Stage one is the Dialable Effects Munition (DEM) Joint Capability Technology Demonstration (JCTD) launched at the lab this year, Col. Haase told me and another reporter after the AFA panel.
DEM is a 2,000-pound bomb that, turned all the way up, can blast a wide area. In fact, it spun off from an effort to replace cluster bombs, whose “steel rain” of submunitions can devastate whole convoys of armored vehicles, but leave so many duds behind for civilians to trip over that the US has agreed to an international ban. (The Russians have not and used cluster munitions to wipe out Ukrainian units).
While a 2,000-lb bomb would be useful in a major war, however, counterterrorist strikes would rarely want to dial the power up that high. So, Haase said, “as we have started with JCTD, we’re getting feedback from the operational community who’s more interested in a 250-lb class of warhead because they see that as (more) flexible.” If you do come across a target that takes 2,000 lbs of bomb, you just drop four 250-pounders. That said, Haase caveated, there are some particularly tough targets, such as buried bunkers, where you still need one big bomb to make sure all your explosive hits the exact same point at the exact same time.
The 250-lb version will be the second generation of the technology, the Selectable Effects Munition (SEM). It’s called that because, besides being smaller, the SEM will also add advanced electronic controls that allow the pilot to adjust the desired yield from the cockpit in the middle of a mission.
But how do you physically vary the blast? The two extremes are easy: Either you set off all the explosive material in the weapon to get the maximum effect, or you set off none of it, turning the bomb into a big bullet like the concrete-filled bombs from 1999. Getting a range of possible yields in the middle is the tricky part. Instead of turning the fuse on or off, you need the explosive equivalent of a rheostat.
Using additive manufacturing and other innovations, AFRL is “distributing the fuse chain within the warhead itself,” Haase said, “so you might only initiate half of it versus all of it.” Or, he said, you might start the explosion from the front of the warhead, propagating backwards, for one kind of target, but start the explosion from the back of the warhead, propagating forwards, to shape the blast differently for a different target.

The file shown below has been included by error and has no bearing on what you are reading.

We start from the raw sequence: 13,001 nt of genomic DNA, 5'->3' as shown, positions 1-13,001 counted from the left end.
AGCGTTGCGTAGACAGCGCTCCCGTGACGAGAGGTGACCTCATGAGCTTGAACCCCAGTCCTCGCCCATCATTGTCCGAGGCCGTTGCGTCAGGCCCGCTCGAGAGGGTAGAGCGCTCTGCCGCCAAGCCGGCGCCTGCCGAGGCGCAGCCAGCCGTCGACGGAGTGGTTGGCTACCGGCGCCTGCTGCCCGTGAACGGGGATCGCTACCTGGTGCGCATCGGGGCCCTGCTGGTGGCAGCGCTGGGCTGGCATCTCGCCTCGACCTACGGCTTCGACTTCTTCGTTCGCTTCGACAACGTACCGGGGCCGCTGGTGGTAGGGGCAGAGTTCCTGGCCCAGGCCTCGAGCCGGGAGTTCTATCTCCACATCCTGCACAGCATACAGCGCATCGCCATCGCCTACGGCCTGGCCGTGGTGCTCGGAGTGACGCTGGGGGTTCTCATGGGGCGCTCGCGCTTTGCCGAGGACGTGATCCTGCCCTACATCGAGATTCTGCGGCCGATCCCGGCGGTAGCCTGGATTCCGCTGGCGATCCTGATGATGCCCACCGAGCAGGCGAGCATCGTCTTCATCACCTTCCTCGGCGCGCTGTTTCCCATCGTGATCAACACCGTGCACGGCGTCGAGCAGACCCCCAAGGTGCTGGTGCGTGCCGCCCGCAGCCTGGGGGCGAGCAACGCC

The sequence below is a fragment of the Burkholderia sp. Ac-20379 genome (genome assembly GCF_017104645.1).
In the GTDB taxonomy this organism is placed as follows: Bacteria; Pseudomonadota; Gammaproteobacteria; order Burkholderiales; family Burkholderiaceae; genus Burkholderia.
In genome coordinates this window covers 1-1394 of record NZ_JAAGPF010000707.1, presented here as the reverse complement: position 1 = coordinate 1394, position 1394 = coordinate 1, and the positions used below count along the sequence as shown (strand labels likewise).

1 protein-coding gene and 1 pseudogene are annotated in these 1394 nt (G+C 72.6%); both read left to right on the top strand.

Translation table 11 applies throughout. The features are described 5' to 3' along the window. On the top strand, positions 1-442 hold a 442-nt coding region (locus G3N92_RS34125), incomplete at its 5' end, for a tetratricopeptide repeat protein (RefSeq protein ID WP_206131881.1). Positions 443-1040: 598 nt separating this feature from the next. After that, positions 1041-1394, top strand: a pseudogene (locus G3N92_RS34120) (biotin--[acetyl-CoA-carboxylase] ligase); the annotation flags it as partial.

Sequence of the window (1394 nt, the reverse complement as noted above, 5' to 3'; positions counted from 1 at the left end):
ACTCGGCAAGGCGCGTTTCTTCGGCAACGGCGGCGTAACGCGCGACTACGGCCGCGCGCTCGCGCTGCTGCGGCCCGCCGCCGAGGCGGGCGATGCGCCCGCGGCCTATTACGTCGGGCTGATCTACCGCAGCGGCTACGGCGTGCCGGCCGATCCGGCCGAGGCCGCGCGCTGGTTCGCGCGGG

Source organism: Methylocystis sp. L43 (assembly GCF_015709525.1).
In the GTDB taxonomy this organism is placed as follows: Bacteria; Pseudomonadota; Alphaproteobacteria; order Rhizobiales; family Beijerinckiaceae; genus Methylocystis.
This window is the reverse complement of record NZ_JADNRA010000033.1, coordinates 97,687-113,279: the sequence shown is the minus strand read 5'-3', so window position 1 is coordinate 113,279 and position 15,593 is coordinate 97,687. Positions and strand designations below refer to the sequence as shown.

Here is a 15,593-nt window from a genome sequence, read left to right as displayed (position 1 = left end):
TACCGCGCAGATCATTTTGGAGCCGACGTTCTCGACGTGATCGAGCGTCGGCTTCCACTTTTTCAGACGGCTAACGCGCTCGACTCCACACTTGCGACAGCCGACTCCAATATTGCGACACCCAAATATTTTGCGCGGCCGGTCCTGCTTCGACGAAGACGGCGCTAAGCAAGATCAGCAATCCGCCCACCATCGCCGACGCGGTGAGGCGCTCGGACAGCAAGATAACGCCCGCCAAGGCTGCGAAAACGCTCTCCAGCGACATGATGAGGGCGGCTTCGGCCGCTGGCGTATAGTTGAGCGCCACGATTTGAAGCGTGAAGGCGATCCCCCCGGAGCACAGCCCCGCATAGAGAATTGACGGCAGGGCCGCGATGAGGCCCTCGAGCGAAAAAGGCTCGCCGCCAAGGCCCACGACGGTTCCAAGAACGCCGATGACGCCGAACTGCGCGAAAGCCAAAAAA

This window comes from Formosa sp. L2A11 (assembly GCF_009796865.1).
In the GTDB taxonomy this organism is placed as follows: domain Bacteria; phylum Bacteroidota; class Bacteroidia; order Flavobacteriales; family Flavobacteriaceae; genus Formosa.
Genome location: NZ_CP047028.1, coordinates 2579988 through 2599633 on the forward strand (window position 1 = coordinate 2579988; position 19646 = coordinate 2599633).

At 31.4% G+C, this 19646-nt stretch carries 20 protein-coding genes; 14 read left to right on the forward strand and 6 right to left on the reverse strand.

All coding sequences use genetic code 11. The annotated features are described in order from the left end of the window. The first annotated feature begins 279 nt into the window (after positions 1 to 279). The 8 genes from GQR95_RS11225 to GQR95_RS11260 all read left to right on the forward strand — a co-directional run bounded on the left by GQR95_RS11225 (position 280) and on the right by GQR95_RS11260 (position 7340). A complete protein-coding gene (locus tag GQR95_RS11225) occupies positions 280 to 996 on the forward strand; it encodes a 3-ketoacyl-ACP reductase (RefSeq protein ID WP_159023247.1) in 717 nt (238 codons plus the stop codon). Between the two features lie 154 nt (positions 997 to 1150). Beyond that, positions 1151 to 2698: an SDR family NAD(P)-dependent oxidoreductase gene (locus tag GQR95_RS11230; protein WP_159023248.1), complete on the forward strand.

In crude terms, instead of a single fuse that sets off a single block of explosive (or doesn’t), you 3D print a warhead with multiple fuses, so you can set off only part of the explosive, or set off different parts in different sequences to change the shape of the blast.
Getting this right requires millisecond timing and sophisticated mathematical modeling. But testing facilities and planning tools are still built for the old kind of all-or-nothing bomb. Many of the models the Air Force now uses to plan strikes, the AFA panelists noted, assume an explosion blasts out equally in all directions (axisymmetrically), which means they can’t depict an advanced weapon that focuses its blast. The service will need to upgrade its real-world test sites and computer models to fully understand the new kinds of weapons, they said.
Even once the Air Force fields variable-blast weapons, they won’t replace every other kind of warhead. “It’s not a panacea of being able to service necessarily every target that’s out there,” Haase said. For example, he said, you’ll still need specialized warheads for hypersonic missiles or destroying buried bunkers. But for a wide range of targets, you could carry a single kind of weapon, dialing it up or down as needed to kill the enemy without hurting civilians.